The world awaits just across the street.
For months, I could see the Expo grounds from the window of our apartment. Finally, in July, I went to see it all in person and now that I’ve started going, I cannot seem to stop. In fact, I’ve been too busy going that I haven’t had time to write about it! There is also too much to say that I simply cannot write one post (so be prepared for more!).
The Expo has become my new happy place! It’s everything I love about the world and none of the bad (yes, it’s appealing to the idealist in me). Each participating country has its own pavilion or shares a pavilion with other countries from the same region (e.g. Pacific Islands, Latin America). While some exhibits emphasize on the Expo theme of “Future Energy,” others focus more on introducing the world to their culture, food, art, music, dance, and creativity. Some pavilions sell goods from their country, others have cafes or full restaurants, and some have bars featuring their native beers or cocktails. It’s almost impossible to not hear or see a performance of some sort while walking around. Each visit offers something new.
I think I’ve been about six times now (I bought a multiple entry pass so I can go once a day for the entire season!), spending anywhere from an entire day walking around to just a few hours. I still haven’t seen everything yet! The quality of the pavilions has been a surprise too. Some larger countries, from whom I’d expect a great presentation, have been disappointing, whereas other smaller countries really put a lot of thought, effort, and creativity into their pavilions and have been a delightful surprise. The exterior designs of some draw you in, but may disappoint, while others that look rather plain are incredibly charming inside. Nothing is predictable, which makes it all very exciting! (I’m still trying to determine my favorites. It’s a natural inclination even though the point of the Expo is to bring people together to highlight how each of us can make a positive change for the future of our planet, not necessarily to compete.)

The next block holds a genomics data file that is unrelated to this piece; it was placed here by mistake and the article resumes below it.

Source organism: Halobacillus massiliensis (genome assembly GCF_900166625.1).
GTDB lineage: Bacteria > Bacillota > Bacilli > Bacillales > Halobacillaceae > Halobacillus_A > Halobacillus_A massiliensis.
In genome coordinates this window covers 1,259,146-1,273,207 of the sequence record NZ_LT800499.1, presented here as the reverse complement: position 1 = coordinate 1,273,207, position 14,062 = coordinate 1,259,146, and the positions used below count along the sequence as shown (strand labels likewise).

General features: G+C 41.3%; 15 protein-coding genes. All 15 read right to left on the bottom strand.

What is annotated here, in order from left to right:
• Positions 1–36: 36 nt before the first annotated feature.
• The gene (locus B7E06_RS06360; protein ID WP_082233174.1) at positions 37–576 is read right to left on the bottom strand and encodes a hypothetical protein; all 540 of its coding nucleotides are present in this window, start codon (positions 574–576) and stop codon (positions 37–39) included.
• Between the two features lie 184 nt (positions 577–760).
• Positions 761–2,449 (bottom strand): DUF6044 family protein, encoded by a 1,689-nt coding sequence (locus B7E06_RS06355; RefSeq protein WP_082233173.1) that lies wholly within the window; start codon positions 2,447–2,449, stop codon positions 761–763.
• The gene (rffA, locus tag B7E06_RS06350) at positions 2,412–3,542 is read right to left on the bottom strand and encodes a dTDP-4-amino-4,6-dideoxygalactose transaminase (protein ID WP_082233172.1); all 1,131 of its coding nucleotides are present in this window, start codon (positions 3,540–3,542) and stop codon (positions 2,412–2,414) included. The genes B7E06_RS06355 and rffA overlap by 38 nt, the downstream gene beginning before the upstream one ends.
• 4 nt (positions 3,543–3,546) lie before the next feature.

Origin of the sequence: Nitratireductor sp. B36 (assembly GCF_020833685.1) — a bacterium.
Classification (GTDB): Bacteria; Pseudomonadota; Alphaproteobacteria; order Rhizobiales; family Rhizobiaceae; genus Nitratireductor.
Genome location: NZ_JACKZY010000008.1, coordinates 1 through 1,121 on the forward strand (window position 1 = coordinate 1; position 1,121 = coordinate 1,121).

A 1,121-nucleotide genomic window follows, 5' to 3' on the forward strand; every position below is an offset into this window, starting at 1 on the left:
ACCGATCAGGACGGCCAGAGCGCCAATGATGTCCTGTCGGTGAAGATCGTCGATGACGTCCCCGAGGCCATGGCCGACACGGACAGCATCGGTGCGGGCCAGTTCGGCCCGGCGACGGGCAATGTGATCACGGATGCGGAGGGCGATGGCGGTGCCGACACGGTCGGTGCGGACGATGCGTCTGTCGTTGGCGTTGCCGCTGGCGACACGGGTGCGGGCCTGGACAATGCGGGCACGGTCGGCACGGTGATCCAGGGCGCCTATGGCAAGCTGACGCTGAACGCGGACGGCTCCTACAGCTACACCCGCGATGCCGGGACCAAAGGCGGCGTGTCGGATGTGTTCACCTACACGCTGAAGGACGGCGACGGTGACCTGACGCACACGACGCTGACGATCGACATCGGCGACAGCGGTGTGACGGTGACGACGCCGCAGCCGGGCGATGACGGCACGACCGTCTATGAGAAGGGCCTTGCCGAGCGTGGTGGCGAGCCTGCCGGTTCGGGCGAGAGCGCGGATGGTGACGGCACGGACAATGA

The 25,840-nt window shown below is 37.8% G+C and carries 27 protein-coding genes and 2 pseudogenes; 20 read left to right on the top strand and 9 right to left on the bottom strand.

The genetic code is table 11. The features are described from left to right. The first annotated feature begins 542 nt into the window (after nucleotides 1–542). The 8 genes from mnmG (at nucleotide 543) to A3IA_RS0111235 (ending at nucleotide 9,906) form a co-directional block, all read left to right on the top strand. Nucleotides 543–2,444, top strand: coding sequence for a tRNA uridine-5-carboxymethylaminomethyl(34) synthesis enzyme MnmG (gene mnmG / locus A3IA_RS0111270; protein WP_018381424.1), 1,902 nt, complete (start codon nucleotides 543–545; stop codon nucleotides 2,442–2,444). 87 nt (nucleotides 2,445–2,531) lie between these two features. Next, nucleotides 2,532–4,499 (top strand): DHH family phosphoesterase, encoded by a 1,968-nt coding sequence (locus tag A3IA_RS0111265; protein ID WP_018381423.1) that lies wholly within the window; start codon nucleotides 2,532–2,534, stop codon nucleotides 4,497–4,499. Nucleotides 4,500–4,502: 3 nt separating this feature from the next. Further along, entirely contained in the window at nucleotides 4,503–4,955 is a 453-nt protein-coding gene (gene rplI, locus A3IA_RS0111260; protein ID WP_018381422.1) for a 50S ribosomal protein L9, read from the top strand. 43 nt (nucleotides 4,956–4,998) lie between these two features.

The best part about the Expo so far has been meeting so many incredible people. Some of the pavilions have representatives from the actual country guiding groups through, while others rely on Kazakhstani interpreters. I’ve gotten to know some of the guides quite well and they are warm, friendly people who are eager to share why they are proud of their homeland to those who will/can listen. As I am one of the few native English-speaking visitors, many seem happy to practice their English with me. Everyone I’ve met seems to share a similar appreciation for what is happening at Expo. Nationalities don’t matter, we are all here to learn about each other and experience this welcome respite of unity and togetherness in an often chaotic world.
Expo demonstrates that, despite our superficial differences, underneath we are all human and want similar things from life (health, safety, connection).